Ukraine war zone villagers flee floods after massive dam destroyed

Published June 6, 2023
A general view of the Nova Kakhovka dam that was breached in Kherson region, Ukraine, June 6. — Reuters
A general view of the Nova Kakhovka dam that was breached in Kherson region, Ukraine, June 6. — Reuters
This handout satellite image courtesy of Maxar technologies shows an overview of the Nova Khakovka dam in south Ukraine, on June 5. — AFP
This handout satellite image courtesy of Maxar technologies shows an overview of the Nova Khakovka dam in south Ukraine, on June 5. — AFP
A satellite image shows damaged Nova Kakhovka Dam, amid Russia’s attack on Ukraine, in Kherson region, Ukraine, June 6. — Reuters
A satellite image shows damaged Nova Kakhovka Dam, amid Russia’s attack on Ukraine, in Kherson region, Ukraine, June 6. — Reuters

A torrent of water burst through a massive dam on the Dnipro River that separates Russian and Ukrainian forces in southern Ukraine on Tuesday, flooding a swathe of the war zone and forcing villagers to flee.

Ukraine accused Russia of blowing up the Nova Kakhovka dam in a deliberate war crime. The Kremlin said it was Ukraine that had sabotaged the dam, to distract attention from the launch of a major counteroffensive Moscow says is faltering. Some Russian-installed officials said the dam had collapsed on its own.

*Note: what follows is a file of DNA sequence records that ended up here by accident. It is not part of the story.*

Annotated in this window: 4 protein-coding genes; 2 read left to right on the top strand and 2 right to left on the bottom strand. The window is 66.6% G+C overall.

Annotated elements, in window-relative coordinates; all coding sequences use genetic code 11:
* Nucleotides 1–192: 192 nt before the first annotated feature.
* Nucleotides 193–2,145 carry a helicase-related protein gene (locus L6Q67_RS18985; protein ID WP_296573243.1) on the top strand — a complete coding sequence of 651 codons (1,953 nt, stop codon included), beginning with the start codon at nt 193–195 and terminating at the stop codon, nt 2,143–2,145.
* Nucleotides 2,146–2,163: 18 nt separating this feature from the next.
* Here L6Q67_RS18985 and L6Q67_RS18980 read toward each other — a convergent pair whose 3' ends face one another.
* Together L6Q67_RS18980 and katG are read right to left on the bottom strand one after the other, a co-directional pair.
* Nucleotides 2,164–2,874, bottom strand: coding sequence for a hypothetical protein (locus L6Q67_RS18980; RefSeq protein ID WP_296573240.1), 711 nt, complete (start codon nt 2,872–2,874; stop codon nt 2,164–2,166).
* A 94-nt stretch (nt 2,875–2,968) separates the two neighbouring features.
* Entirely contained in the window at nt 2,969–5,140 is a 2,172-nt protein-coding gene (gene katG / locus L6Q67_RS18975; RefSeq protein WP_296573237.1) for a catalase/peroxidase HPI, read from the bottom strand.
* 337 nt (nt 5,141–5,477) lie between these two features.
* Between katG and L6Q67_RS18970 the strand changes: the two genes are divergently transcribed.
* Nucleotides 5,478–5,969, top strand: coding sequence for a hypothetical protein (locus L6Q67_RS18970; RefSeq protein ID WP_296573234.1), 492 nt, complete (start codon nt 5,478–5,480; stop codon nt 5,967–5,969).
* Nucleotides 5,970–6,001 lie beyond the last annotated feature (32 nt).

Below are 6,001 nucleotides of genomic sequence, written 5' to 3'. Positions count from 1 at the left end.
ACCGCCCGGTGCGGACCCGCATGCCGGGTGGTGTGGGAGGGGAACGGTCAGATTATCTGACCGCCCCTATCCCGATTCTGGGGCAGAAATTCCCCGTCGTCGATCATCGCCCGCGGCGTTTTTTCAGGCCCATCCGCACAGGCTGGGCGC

Neither side offered immediate public evidence of who was to blame. The Geneva Conventions explicitly ban targeting dams in war because of the danger to civilians.

By mid-morning in the city of Kherson in Ukrainian government-controlled territory downstream from the dam, a pier on a tributary of the Dnipro had already been submerged.

Lidia Zubova, 67, waiting for a train out of the city after abandoning her inundated village of Antonivka, told Reuters: “Our local school and stadium downtown were flooded … The road was completely flooded, our bus got stuck.”

Ukrainian police released a video of an officer carrying an elderly woman to safety and others rescuing dogs in villages being evacuated as the waters rose. Interior Minister Ihor Klymenko accused Russia of shelling areas from where people were being evacuated and said two police officers were wounded.

On the Russian-controlled bank of the Dnipro, the Moscow-installed mayor of Nova Kakhovka said water levels had risen to 11 metres. Residents reached by telephone there told Reuters that some had decided to stay despite being ordered out by occupying Russians.

“They say they are ready to shoot without warning,” said one man, Hlib, describing encounters with Russian troops. “If you come a metre closer than allowed, they immediately start yelling obscenities. We’re still allowed to go to the store, but we don’t know what orders will be given next.”

Yevheniya, a female resident, said the water was up to the knees of the Russian soldiers walking the main street in high rubber boots. “If you try to go somewhere they don’t allow, they immediately point their machine guns at you,” she said. “More and more water is coming every hour. It’s very dirty.”

The Kazkova Dibrova Zoo on the Russian-held riverbank was completely flooded and all 300 animals were dead, a representative said via the zoo’s Facebook account.

The small town of Oleshky, on the Russian-controlled bank of the Dnipro, was almost completely flooded, a Russian-appointed regional official said on Tuesday.